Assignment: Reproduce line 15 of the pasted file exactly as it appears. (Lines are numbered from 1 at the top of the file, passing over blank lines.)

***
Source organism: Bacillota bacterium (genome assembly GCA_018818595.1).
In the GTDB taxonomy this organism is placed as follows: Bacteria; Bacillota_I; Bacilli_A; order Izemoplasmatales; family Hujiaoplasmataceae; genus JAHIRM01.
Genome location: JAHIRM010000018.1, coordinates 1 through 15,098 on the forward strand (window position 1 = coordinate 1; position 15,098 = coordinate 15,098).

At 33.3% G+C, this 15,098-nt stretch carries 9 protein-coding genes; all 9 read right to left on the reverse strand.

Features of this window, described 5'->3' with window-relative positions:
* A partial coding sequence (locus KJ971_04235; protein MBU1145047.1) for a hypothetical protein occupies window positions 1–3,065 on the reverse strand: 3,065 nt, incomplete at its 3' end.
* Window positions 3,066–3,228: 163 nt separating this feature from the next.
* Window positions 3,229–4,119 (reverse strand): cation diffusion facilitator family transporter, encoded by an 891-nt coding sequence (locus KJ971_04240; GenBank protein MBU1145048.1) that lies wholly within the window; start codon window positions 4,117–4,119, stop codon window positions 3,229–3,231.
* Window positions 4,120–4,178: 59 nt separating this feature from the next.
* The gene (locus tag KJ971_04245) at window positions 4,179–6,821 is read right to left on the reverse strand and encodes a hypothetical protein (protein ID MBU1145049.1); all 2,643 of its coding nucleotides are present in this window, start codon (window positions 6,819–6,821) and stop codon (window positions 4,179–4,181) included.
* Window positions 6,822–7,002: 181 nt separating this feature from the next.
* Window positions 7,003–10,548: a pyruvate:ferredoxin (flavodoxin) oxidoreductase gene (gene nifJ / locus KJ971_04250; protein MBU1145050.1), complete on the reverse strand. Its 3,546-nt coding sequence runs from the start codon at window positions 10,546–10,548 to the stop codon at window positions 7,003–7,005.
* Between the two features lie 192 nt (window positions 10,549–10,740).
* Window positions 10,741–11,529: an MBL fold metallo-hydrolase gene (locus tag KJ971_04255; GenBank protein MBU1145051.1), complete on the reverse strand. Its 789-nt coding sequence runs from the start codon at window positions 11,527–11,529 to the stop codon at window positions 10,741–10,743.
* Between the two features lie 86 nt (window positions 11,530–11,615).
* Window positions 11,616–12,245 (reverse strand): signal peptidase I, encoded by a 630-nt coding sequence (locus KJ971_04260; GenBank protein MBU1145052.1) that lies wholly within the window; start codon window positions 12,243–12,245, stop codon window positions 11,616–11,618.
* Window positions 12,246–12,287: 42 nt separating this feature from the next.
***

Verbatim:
* Between the two features lie 86 nt (window positions 11,530–11,615).